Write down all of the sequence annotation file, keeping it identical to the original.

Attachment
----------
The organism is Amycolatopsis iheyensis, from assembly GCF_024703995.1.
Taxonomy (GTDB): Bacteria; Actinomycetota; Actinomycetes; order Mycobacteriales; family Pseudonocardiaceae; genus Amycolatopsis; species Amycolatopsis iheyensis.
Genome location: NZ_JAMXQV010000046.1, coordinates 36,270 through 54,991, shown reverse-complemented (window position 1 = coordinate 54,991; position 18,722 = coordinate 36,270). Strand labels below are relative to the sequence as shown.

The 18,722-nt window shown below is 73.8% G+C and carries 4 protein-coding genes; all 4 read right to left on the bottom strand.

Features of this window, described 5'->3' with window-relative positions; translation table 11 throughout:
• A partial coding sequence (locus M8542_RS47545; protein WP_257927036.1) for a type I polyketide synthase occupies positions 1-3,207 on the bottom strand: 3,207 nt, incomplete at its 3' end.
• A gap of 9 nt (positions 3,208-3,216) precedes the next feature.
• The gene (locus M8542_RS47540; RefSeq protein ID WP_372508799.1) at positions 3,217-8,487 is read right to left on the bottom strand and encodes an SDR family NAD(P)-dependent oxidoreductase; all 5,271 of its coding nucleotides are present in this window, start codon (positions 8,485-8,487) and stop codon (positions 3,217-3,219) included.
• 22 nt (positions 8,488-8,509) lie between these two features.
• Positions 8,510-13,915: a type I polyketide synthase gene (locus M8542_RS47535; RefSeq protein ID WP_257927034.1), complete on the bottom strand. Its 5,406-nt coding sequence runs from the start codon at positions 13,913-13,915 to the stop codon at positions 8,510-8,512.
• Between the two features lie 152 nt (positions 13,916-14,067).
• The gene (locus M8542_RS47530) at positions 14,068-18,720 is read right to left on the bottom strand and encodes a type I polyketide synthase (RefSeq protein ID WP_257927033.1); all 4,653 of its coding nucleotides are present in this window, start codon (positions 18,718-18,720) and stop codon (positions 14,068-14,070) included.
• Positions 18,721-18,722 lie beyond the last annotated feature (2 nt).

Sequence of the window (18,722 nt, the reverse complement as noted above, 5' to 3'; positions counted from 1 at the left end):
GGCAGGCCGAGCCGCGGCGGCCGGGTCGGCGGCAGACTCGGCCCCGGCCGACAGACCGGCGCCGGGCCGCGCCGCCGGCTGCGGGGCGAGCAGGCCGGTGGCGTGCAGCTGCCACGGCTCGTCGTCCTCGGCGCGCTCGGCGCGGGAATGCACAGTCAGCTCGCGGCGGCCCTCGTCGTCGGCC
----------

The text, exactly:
The organism is Amycolatopsis iheyensis, from assembly GCF_024703995.1.
Taxonomy (GTDB): Bacteria; Actinomycetota; Actinomycetes; order Mycobacteriales; family Pseudonocardiaceae; genus Amycolatopsis; species Amycolatopsis iheyensis.
Genome location: NZ_JAMXQV010000046.1, coordinates 36,270 through 54,991, shown reverse-complemented (window position 1 = coordinate 54,991; position 18,722 = coordinate 36,270). Strand labels below are relative to the sequence as shown.

The 18,722-nt window shown below is 73.8% G+C and carries 4 protein-coding genes; all 4 read right to left on the bottom strand.

Features of this window, described 5'->3' with window-relative positions; translation table 11 throughout:
• A partial coding sequence (locus M8542_RS47545; protein WP_257927036.1) for a type I polyketide synthase occupies positions 1-3,207 on the bottom strand: 3,207 nt, incomplete at its 3' end.
• A gap of 9 nt (positions 3,208-3,216) precedes the next feature.
• The gene (locus M8542_RS47540; RefSeq protein ID WP_372508799.1) at positions 3,217-8,487 is read right to left on the bottom strand and encodes an SDR family NAD(P)-dependent oxidoreductase; all 5,271 of its coding nucleotides are present in this window, start codon (positions 8,485-8,487) and stop codon (positions 3,217-3,219) included.
• 22 nt (positions 8,488-8,509) lie between these two features.
• Positions 8,510-13,915: a type I polyketide synthase gene (locus M8542_RS47535; RefSeq protein ID WP_257927034.1), complete on the bottom strand. Its 5,406-nt coding sequence runs from the start codon at positions 13,913-13,915 to the stop codon at positions 8,510-8,512.
• Between the two features lie 152 nt (positions 13,916-14,067).
• The gene (locus M8542_RS47530) at positions 14,068-18,720 is read right to left on the bottom strand and encodes a type I polyketide synthase (RefSeq protein ID WP_257927033.1); all 4,653 of its coding nucleotides are present in this window, start codon (positions 18,718-18,720) and stop codon (positions 14,068-14,070) included.
• Positions 18,721-18,722 lie beyond the last annotated feature (2 nt).

Sequence of the window (18,722 nt, the reverse complement as noted above, 5' to 3'; positions counted from 1 at the left end):
GGCAGGCCGAGCCGCGGCGGCCGGGTCGGCGGCAGACTCGGCCCCGGCCGACAGACCGGCGCCGGGCCGCGCCGCCGGCTGCGGGGCGAGCAGGCCGGTGGCGTGCAGCTGCCACGGCTCGTCGTCCTCGGCGCGCTCGGCGCGGGAATGCACAGTCAGCTCGCGGCGGCCCTCGTCGTCGGCC